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Quote:
Originally Posted by Mark Seaton View Post

There are also matters of what we are after where an ideally flat phase response vs. a significant minimization in phase rotation through crossover are very different tasks. The implementation is one part of the discussion, the value of doing so and the trade offs involved will be the other half or more of the discussion.

thanks for weighing in ms, can you elaborate a little bit or link up a couple good places to read about this?

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post #16 of 48 Old 08-06-2009, 11:21 PM - Thread Starter
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Quote:

again. nice pull. looks like the folks at pioneer are asking the same questions we are around here or vice versa. ;-)

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post #17 of 48 Old 08-07-2009, 02:00 AM
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Quote:
Originally Posted by LTD02 View Post

again. nice pull. looks like the folks at pioneer are asking the same questions we are around here or vice versa. ;-)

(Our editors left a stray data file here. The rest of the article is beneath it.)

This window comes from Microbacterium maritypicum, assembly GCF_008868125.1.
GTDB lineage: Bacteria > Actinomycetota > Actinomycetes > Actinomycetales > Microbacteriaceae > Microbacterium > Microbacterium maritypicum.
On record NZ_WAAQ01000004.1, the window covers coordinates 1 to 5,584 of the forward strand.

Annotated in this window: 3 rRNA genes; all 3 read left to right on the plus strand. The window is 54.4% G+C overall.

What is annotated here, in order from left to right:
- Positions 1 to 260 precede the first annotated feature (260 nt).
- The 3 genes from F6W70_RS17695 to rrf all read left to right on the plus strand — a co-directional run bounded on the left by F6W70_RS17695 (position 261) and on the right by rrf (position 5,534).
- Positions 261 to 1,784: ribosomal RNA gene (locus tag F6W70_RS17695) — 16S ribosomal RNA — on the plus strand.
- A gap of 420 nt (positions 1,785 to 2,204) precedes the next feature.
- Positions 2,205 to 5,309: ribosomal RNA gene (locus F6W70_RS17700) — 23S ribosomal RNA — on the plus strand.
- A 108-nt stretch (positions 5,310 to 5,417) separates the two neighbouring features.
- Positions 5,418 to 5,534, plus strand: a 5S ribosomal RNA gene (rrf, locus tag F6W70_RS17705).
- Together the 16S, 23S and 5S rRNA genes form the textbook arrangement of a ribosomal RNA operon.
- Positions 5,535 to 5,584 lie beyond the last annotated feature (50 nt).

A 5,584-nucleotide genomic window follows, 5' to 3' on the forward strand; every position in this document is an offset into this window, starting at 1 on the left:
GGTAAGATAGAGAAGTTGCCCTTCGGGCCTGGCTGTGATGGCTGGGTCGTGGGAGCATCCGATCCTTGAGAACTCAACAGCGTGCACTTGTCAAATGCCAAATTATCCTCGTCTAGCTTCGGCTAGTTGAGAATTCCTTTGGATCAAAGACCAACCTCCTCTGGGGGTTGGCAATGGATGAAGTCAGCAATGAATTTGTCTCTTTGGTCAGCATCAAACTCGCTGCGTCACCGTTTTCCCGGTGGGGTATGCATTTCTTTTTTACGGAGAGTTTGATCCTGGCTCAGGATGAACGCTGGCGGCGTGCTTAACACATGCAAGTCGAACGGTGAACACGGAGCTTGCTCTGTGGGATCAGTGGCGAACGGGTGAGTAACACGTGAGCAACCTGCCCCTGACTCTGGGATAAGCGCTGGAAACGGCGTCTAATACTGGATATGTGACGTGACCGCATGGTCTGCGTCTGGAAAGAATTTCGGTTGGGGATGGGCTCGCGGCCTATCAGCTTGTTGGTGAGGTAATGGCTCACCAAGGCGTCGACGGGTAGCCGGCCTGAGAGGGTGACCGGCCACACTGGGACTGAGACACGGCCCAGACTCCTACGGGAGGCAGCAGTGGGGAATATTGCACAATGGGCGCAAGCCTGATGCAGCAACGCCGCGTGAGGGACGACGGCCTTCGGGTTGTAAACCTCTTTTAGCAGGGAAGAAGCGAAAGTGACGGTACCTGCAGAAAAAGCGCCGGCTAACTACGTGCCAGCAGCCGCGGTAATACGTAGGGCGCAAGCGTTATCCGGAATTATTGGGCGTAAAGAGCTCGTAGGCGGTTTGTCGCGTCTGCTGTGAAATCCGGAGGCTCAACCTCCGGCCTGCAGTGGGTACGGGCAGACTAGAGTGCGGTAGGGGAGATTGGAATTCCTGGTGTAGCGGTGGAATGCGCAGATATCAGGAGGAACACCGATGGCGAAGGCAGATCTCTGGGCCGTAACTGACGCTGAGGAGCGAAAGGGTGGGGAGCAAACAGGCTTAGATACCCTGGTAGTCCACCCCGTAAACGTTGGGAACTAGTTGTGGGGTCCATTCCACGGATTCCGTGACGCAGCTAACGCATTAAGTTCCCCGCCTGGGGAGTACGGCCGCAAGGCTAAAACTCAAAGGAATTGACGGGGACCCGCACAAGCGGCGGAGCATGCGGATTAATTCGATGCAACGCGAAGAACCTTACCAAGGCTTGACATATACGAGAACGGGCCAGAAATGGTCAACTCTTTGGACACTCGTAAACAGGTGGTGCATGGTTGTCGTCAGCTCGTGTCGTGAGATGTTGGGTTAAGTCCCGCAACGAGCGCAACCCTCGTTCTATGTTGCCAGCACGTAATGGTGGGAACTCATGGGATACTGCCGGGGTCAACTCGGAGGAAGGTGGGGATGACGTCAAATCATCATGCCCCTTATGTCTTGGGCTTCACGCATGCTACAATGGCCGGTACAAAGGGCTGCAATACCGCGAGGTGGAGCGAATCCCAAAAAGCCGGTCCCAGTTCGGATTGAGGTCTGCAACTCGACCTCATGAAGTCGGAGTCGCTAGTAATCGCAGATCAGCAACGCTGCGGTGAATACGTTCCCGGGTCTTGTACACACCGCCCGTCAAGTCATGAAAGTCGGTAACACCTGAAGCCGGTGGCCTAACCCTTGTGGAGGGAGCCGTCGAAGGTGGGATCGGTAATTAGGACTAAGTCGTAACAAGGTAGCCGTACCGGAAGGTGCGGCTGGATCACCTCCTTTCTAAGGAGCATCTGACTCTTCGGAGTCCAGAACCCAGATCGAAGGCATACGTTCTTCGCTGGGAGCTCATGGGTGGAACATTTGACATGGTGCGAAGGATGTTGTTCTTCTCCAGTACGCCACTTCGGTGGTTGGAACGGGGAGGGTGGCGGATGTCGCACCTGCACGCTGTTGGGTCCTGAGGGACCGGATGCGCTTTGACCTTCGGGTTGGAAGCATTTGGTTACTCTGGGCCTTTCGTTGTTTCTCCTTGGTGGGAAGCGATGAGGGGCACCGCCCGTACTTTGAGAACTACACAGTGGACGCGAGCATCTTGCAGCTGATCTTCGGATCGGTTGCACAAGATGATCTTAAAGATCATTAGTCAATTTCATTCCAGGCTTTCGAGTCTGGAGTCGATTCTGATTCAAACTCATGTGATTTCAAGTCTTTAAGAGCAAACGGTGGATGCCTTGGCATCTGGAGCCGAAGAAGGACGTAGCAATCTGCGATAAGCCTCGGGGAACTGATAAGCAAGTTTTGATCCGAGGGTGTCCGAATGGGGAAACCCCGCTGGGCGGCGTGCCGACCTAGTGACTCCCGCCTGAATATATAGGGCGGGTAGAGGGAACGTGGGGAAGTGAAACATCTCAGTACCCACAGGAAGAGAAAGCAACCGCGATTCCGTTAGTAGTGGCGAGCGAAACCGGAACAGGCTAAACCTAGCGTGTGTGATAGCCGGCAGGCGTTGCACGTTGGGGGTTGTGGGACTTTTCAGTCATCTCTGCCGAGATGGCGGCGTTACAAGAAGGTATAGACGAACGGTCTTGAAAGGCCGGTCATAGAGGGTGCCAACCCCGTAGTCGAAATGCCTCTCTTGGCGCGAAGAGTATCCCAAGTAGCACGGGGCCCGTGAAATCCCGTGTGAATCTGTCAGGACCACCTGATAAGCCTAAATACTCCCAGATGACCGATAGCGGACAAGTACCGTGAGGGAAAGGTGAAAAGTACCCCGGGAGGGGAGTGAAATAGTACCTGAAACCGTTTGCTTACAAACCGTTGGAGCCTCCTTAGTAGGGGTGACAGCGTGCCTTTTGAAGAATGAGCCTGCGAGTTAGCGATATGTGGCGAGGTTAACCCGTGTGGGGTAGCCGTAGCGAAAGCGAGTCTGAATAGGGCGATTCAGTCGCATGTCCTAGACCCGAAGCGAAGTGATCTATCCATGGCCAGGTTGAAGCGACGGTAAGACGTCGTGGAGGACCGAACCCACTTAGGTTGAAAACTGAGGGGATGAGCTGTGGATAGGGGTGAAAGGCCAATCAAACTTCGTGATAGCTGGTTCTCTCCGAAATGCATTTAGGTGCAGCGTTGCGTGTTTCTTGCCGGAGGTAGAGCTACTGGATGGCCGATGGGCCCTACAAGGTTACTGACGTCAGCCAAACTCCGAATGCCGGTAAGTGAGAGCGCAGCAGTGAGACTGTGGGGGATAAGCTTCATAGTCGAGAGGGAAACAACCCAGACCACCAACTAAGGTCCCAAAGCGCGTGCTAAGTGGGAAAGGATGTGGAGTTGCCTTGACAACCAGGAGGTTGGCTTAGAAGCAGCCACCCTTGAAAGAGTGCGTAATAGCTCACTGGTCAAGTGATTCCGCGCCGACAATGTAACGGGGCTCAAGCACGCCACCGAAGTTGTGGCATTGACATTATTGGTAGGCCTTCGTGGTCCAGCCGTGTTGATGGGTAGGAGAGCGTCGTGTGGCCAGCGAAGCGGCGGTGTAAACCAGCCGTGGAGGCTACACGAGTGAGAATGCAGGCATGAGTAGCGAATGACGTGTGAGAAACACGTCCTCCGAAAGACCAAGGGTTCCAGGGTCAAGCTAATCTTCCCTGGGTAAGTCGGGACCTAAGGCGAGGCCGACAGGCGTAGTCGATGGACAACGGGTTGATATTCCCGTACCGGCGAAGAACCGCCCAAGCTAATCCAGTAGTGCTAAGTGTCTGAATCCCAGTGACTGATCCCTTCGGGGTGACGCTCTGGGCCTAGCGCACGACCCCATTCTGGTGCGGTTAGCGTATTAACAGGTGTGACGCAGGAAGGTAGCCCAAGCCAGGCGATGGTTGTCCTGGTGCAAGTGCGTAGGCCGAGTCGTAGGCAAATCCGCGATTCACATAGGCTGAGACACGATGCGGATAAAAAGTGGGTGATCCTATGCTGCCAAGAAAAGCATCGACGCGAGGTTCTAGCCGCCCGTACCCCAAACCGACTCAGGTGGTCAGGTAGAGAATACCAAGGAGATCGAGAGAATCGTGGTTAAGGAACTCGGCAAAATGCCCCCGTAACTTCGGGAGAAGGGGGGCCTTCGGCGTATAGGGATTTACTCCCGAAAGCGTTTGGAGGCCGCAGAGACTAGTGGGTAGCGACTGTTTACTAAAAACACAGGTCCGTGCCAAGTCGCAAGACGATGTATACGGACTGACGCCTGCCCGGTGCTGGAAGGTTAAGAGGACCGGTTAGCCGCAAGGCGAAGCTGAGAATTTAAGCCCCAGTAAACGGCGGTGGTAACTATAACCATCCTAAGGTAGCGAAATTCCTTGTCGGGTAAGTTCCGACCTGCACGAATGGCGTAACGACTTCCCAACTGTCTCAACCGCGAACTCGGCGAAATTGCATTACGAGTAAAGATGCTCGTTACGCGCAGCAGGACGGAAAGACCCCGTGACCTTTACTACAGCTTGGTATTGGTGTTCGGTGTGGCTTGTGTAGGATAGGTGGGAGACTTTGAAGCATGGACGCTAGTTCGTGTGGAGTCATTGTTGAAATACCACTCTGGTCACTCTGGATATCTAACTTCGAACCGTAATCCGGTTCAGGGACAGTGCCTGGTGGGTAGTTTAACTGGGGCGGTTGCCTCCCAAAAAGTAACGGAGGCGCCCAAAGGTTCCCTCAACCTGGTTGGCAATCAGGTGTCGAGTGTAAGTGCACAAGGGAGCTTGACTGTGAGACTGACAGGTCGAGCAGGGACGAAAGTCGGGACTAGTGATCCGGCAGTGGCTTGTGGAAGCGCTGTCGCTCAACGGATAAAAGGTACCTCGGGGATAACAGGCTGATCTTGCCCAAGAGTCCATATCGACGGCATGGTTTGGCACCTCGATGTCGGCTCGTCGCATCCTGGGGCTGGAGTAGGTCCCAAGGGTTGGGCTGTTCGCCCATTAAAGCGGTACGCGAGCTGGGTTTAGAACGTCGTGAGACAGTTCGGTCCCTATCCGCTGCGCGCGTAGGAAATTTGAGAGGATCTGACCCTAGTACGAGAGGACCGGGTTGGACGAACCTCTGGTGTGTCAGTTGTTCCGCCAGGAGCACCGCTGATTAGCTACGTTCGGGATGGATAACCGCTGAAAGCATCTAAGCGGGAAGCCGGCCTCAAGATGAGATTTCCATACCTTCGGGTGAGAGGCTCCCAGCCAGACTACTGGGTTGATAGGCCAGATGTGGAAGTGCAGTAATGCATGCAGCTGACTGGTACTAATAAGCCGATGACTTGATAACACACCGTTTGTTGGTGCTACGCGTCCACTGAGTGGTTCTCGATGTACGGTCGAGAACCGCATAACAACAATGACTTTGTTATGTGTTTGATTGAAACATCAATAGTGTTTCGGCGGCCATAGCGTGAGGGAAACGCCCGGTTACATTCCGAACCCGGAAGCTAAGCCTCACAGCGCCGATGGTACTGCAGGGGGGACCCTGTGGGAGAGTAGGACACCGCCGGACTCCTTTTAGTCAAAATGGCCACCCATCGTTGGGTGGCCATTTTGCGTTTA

pioneer is a monster on the technology side but they don't know how to package it

for example my pioneer car head unit had a microphone and a multi band equalizer and was supposed to calibrate speaker's response.

too bad i was using a system with big amplifiers and if i let it run its test tones it would probably blow all of my speakers up. so i never used it. i just set equalizer by ear.

that head unit also had an organic LED display - which obviously i didn't need.

pioneer is all about putting state of the art technology into useless products ( how japanese of them )

this would be in contrast to say APPLE which puts middle-of-the-road technology into products people actually want.
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post #18 of 48 Old 08-07-2009, 02:17 AM
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Quote:
Originally Posted by catapult View Post

http://www.thuneau.com/arbitrator.htm

this technology actually is important.

while crossovers introduce MOST of the phase errors the transducers themselves also introduce plenty.

in my response to LTD i mentioned that this technology could be used to correct phase response at the fringes ( 20hz and 20khz ) but that's not all it should be used for.

each driver has its own finite bandwidth ( aside from the overall finite bandwidth of the sound system ) which results in phase errors. these should be fixed ( driver by driver ) using technology such as this thuneau.

after phase response of each driver has been flattened then the signal can be sent to to a linear phase crossover and that's the only way you can ensure overall linear phase performance of the sound system.